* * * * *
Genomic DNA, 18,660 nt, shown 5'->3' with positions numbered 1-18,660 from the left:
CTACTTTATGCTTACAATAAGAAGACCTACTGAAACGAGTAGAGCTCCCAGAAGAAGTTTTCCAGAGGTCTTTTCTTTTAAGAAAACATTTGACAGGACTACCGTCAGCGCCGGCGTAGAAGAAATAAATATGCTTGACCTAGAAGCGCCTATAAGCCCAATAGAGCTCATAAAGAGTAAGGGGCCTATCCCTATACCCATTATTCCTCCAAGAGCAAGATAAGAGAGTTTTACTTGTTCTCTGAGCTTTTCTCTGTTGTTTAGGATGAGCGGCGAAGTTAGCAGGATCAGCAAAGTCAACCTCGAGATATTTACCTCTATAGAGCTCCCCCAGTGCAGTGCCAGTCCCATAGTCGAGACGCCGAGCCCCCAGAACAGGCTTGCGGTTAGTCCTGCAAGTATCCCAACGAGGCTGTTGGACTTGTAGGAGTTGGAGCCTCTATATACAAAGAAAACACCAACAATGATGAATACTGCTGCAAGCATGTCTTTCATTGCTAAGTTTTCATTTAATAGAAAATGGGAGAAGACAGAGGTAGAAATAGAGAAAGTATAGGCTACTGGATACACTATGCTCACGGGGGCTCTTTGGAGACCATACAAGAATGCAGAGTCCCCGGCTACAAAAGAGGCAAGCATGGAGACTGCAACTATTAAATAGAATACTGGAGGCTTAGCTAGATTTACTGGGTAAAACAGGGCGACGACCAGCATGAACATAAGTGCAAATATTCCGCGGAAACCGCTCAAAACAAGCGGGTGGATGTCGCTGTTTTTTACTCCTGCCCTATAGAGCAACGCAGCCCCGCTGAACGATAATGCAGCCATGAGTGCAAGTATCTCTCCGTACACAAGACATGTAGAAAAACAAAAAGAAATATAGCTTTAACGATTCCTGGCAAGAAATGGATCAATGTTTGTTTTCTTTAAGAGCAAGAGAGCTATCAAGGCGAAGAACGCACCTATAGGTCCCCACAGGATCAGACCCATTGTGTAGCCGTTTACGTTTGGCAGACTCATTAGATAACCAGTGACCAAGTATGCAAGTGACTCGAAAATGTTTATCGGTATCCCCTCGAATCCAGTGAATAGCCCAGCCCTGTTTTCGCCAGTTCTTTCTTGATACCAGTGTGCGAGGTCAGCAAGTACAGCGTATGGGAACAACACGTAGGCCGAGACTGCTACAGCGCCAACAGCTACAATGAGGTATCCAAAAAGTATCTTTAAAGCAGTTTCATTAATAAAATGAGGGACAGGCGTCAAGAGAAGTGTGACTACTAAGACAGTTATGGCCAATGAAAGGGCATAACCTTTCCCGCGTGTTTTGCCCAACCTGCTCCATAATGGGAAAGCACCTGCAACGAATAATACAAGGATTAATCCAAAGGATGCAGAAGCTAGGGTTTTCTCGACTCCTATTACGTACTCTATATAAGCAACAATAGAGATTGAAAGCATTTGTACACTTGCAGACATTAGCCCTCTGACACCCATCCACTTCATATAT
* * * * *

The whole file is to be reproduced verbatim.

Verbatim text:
Genomic DNA, 18,660 nt, shown 5'->3' with positions numbered 1-18,660 from the left:
CTACTTTATGCTTACAATAAGAAGACCTACTGAAACGAGTAGAGCTCCCAGAAGAAGTTTTCCAGAGGTCTTTTCTTTTAAGAAAACATTTGACAGGACTACCGTCAGCGCCGGCGTAGAAGAAATAAATATGCTTGACCTAGAAGCGCCTATAAGCCCAATAGAGCTCATAAAGAGTAAGGGGCCTATCCCTATACCCATTATTCCTCCAAGAGCAAGATAAGAGAGTTTTACTTGTTCTCTGAGCTTTTCTCTGTTGTTTAGGATGAGCGGCGAAGTTAGCAGGATCAGCAAAGTCAACCTCGAGATATTTACCTCTATAGAGCTCCCCCAGTGCAGTGCCAGTCCCATAGTCGAGACGCCGAGCCCCCAGAACAGGCTTGCGGTTAGTCCTGCAAGTATCCCAACGAGGCTGTTGGACTTGTAGGAGTTGGAGCCTCTATATACAAAGAAAACACCAACAATGATGAATACTGCTGCAAGCATGTCTTTCATTGCTAAGTTTTCATTTAATAGAAAATGGGAGAAGACAGAGGTAGAAATAGAGAAAGTATAGGCTACTGGATACACTATGCTCACGGGGGCTCTTTGGAGACCATACAAGAATGCAGAGTCCCCGGCTACAAAAGAGGCAAGCATGGAGACTGCAACTATTAAATAGAATACTGGAGGCTTAGCTAGATTTACTGGGTAAAACAGGGCGACGACCAGCATGAACATAAGTGCAAATATTCCGCGGAAACCGCTCAAAACAAGCGGGTGGATGTCGCTGTTTTTTACTCCTGCCCTATAGAGCAACGCAGCCCCGCTGAACGATAATGCAGCCATGAGTGCAAGTATCTCTCCGTACACAAGACATGTAGAAAAACAAAAAGAAATATAGCTTTAACGATTCCTGGCAAGAAATGGATCAATGTTTGTTTTCTTTAAGAGCAAGAGAGCTATCAAGGCGAAGAACGCACCTATAGGTCCCCACAGGATCAGACCCATTGTGTAGCCGTTTACGTTTGGCAGACTCATTAGATAACCAGTGACCAAGTATGCAAGTGACTCGAAAATGTTTATCGGTATCCCCTCGAATCCAGTGAATAGCCCAGCCCTGTTTTCGCCAGTTCTTTCTTGATACCAGTGTGCGAGGTCAGCAAGTACAGCGTATGGGAACAACACGTAGGCCGAGACTGCTACAGCGCCAACAGCTACAATGAGGTATCCAAAAAGTATCTTTAAAGCAGTTTCATTAATAAAATGAGGGACAGGCGTCAAGAGAAGTGTGACTACTAAGACAGTTATGGCCAATGAAAGGGCATAACCTTTCCCGCGTGTTTTGCCCAACCTGCTCCATAATGGGAAAGCACCTGCAACGAATAATACAAGGATTAATCCAAAGGATGCAGAAGCTAGGGTTTTCTCGACTCCTATTACGTACTCTATATAAGCAACAATAGAGATTGAAAGCATTTGTACACTTGCAGACATTAGCCCTCTGACACCCATCCACTTCATATAT